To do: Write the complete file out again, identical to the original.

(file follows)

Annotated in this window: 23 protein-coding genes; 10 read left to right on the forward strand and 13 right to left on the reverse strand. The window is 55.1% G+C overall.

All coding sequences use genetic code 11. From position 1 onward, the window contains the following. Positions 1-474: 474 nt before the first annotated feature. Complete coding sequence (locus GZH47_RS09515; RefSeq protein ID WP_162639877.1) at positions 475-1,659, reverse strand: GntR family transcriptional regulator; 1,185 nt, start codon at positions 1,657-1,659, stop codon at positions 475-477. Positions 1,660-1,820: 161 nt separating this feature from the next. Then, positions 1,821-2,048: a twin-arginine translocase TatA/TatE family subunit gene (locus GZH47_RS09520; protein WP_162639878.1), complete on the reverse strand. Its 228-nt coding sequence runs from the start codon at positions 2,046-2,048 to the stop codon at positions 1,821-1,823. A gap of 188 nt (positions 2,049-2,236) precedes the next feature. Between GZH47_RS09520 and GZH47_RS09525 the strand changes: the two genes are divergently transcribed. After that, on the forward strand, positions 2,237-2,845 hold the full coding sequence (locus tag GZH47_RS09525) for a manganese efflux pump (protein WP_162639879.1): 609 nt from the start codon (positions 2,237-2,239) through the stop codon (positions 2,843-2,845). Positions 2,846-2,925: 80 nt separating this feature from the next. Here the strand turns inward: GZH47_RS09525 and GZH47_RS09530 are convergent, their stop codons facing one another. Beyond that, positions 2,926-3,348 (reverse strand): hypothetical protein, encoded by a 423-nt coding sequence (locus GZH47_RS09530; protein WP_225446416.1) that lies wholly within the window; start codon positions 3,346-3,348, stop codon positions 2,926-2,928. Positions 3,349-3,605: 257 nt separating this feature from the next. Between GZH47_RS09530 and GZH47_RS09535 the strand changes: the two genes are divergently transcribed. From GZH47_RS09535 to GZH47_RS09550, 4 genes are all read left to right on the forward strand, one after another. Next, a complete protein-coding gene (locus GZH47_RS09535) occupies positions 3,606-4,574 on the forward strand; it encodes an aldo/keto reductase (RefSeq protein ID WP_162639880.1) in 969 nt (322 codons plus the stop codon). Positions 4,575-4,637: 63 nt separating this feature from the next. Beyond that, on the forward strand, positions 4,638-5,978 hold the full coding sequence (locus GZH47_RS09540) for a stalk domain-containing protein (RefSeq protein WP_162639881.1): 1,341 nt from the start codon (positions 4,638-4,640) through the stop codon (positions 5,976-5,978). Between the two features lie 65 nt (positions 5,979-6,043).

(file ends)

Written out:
Annotated in this window: 23 protein-coding genes; 10 read left to right on the forward strand and 13 right to left on the reverse strand. The window is 55.1% G+C overall.

All coding sequences use genetic code 11. From position 1 onward, the window contains the following. Positions 1-474: 474 nt before the first annotated feature. Complete coding sequence (locus GZH47_RS09515; RefSeq protein ID WP_162639877.1) at positions 475-1,659, reverse strand: GntR family transcriptional regulator; 1,185 nt, start codon at positions 1,657-1,659, stop codon at positions 475-477. Positions 1,660-1,820: 161 nt separating this feature from the next. Then, positions 1,821-2,048: a twin-arginine translocase TatA/TatE family subunit gene (locus GZH47_RS09520; protein WP_162639878.1), complete on the reverse strand. Its 228-nt coding sequence runs from the start codon at positions 2,046-2,048 to the stop codon at positions 1,821-1,823. A gap of 188 nt (positions 2,049-2,236) precedes the next feature. Between GZH47_RS09520 and GZH47_RS09525 the strand changes: the two genes are divergently transcribed. After that, on the forward strand, positions 2,237-2,845 hold the full coding sequence (locus tag GZH47_RS09525) for a manganese efflux pump (protein WP_162639879.1): 609 nt from the start codon (positions 2,237-2,239) through the stop codon (positions 2,843-2,845). Positions 2,846-2,925: 80 nt separating this feature from the next. Here the strand turns inward: GZH47_RS09525 and GZH47_RS09530 are convergent, their stop codons facing one another. Beyond that, positions 2,926-3,348 (reverse strand): hypothetical protein, encoded by a 423-nt coding sequence (locus GZH47_RS09530; protein WP_225446416.1) that lies wholly within the window; start codon positions 3,346-3,348, stop codon positions 2,926-2,928. Positions 3,349-3,605: 257 nt separating this feature from the next. Between GZH47_RS09530 and GZH47_RS09535 the strand changes: the two genes are divergently transcribed. From GZH47_RS09535 to GZH47_RS09550, 4 genes are all read left to right on the forward strand, one after another. Next, a complete protein-coding gene (locus GZH47_RS09535) occupies positions 3,606-4,574 on the forward strand; it encodes an aldo/keto reductase (RefSeq protein ID WP_162639880.1) in 969 nt (322 codons plus the stop codon). Positions 4,575-4,637: 63 nt separating this feature from the next. Beyond that, on the forward strand, positions 4,638-5,978 hold the full coding sequence (locus GZH47_RS09540) for a stalk domain-containing protein (RefSeq protein WP_162639881.1): 1,341 nt from the start codon (positions 4,638-4,640) through the stop codon (positions 5,976-5,978). Between the two features lie 65 nt (positions 5,979-6,043).